New York City's neighborhoods are pockmarked with stalled residential developments. But the pause in construction will most likely be a temporary one. People are still moving to New York -- despite the recession -- and hundreds of thousands of new housing units will need to be built before supply catches up with demand. The city estimates that we need 265,000 new units by 2030 just to keep up with population growth.
But neighborhood opposition to new development could stall future development in New York City more than the credit crisis. Community members have seen the effects of new luxury development in their neighborhoods: rising rents, gentrification and displacement. Based on their experience, residents understandably resist rezonings and new condo towers. City Hall must understand that without concrete community benefits, any attempts to increase the pace or scale of new development will be blocked.
This would be a lose-lose situation for both city residents and developers. If not enough new units are built, the city's already jaw-dropping housing prices will only go higher. And if new development only caters to the luxury class, neighborhood residents will fight against any new rezonings and new projects, closing off vast swaths of the city to new development; no new development, no profits for developers.
Mayor Bloomberg has used the prospect of new affordable housing in order to gain community support for new neighborhood rezonings. In 2005, after fierce neighborhood opposition to a proposed rezoning of Williamsburg and Greenpoint, the mayor beefed up the percentage of new units that would be affordable, from 23 percent to 33 percent. In Coney Island earlier this year, the city promoted the addition of new affordable housing as a key selling point for its rezoning plan.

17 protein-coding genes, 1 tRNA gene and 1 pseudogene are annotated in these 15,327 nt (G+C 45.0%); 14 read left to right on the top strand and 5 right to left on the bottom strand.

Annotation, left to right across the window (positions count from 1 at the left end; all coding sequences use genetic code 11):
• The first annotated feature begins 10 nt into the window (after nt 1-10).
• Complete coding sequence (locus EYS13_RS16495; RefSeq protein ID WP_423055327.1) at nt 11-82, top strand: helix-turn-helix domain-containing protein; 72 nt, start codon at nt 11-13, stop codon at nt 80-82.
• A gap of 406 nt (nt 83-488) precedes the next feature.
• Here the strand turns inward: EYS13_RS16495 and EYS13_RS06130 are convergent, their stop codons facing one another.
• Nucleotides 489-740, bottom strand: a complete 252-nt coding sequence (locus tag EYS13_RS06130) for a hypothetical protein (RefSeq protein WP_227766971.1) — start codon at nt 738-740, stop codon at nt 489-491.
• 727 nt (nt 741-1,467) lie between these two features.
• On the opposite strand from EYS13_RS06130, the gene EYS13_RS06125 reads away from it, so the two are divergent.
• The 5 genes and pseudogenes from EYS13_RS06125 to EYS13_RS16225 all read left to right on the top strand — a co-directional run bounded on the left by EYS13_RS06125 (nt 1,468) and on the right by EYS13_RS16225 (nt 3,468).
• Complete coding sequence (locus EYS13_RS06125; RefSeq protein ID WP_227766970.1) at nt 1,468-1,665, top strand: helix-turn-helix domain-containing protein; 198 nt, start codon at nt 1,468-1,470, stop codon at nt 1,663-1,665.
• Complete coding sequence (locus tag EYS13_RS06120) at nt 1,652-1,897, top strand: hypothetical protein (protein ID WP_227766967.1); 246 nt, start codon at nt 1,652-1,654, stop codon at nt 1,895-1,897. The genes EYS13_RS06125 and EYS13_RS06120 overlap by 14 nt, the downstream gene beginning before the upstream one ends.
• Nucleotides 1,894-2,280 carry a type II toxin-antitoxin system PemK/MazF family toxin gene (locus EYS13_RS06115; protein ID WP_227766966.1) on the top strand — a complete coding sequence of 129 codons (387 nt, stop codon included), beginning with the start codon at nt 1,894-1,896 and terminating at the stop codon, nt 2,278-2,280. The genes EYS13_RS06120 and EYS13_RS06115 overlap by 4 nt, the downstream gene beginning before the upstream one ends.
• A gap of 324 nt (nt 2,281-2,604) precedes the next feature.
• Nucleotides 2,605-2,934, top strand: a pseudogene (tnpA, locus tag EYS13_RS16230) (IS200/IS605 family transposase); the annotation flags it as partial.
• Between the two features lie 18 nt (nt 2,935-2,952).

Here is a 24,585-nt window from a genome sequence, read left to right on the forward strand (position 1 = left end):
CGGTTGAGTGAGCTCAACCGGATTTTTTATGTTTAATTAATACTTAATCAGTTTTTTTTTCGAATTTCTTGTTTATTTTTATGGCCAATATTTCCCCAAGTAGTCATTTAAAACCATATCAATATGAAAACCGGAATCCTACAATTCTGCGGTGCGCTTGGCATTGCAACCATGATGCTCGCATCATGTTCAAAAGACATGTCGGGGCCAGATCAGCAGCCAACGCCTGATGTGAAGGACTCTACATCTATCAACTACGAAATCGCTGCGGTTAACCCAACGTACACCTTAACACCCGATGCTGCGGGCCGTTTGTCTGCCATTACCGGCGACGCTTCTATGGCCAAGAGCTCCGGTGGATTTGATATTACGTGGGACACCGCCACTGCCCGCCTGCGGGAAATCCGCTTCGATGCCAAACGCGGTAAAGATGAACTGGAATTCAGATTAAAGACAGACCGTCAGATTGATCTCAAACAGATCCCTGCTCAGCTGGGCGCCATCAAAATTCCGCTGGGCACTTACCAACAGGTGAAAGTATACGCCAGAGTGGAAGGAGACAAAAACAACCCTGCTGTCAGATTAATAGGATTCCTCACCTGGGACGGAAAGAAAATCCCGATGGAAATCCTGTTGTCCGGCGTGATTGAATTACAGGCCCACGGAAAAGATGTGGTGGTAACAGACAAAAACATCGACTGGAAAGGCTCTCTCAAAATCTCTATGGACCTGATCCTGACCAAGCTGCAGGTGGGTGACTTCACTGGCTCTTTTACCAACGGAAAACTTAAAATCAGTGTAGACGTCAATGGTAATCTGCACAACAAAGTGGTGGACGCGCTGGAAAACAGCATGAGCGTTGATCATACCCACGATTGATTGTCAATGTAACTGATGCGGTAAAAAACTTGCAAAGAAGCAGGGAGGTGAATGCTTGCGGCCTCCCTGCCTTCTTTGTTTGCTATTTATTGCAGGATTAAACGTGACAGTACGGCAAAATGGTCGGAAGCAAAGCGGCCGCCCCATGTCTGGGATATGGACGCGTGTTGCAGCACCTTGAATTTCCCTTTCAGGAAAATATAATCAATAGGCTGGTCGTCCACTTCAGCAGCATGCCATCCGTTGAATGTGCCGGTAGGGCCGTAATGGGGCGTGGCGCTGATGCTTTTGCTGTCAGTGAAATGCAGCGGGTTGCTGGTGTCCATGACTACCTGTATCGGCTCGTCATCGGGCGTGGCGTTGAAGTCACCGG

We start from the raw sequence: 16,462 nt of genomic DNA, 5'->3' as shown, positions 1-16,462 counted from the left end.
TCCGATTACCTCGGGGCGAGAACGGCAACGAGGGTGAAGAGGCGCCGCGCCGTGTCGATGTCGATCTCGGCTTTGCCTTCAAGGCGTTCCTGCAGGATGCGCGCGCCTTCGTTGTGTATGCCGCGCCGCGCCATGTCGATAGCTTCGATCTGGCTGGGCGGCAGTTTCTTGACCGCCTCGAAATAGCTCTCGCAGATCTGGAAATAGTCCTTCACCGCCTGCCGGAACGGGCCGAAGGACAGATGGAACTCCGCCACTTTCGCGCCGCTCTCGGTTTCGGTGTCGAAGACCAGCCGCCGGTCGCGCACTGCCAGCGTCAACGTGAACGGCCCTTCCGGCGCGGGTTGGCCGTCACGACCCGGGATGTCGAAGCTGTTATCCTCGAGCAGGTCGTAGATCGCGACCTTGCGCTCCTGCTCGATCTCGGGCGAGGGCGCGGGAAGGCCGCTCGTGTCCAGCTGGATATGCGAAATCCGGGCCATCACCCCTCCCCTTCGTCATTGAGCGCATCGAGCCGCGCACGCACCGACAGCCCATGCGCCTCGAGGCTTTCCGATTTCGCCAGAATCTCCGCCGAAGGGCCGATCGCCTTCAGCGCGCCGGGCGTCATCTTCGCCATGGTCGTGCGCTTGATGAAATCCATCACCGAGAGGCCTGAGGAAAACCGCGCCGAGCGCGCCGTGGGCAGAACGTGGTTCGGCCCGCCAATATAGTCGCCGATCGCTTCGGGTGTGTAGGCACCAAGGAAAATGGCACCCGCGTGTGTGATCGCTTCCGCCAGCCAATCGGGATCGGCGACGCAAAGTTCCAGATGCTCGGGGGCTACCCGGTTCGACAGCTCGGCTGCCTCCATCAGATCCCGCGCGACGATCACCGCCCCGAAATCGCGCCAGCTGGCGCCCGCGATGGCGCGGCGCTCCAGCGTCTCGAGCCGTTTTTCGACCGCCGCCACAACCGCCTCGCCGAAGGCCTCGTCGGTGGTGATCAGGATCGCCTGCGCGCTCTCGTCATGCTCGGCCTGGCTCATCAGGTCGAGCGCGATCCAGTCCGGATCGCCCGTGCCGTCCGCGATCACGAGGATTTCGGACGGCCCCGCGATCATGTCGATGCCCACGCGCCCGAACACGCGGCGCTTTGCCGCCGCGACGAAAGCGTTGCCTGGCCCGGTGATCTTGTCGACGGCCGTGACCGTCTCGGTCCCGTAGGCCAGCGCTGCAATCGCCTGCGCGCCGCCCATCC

Unfortunately, the city has not been able to live up to its promises. In order to create the affordable housing, the city created a new Inclusionary Zoning program. Inclusionary Zoning is the requirement that developers set aside a certain percentage of the units in a new development as affordable units. But the city relied on voluntary Inclusionary Zoning, in which developers can opt into the program in exchange for the right to build taller and denser buildings.
A recent investigation by the Gotham Gazette found that since 2005, only 768 affordable units have been created in Williamsburg and Greenpoint through the city's Inclusionary Zoning program, a far cry from the 3,500 Bloomberg promised over four years ago. While the housing bubble and the financial crisis can be partially blamed for the slow pace of affordable housing construction, anecdotal evidence suggests that many developers are opting out of the city's Inclusionary Zoning program.
This is why the city needs to make the inclusion of affordable units mandatory. By making the program mandatory, developers will be more likely to build to the highest possible density. This promotes economic development (more construction jobs), helps the city address the severe housing shortage, and creates affordable housing opportunities. Mandatory Inclusionary Zoning would also mitigate neighborhood opposition to new rezonings. Instead of vague promises of affordable housing that might be created, residents will know that for every four new housing units, at least one will be affordable. Since developers clearly have an interest in opening up more of the city to new development, mandatory Inclusionary Zoning would ultimately be in their best interests.
San Francisco has been using mandatory Inclusionary Zoning since 2002 with great success. The program has not had any negative effects on the rate of housing production as some early critics feared. If New York City's Inclusionary Zoning program produced new units at the same rate as San Francisco's, the city would have produced 5,800 affordable units since 2005, twice as many units as the city has actually produced through its program.
Once credit begins to flow freely once again, there will be a demand for more development opportunities throughout the five boroughs. Whether or not community groups greet developers with open arms or with lawsuits depends on the city's ability to ensure that neighborhood residents see the benefits of new development. Without stronger guarantees of affordable housing, it is likely that residents will try their hardest to keep new development out of their neighborhoods.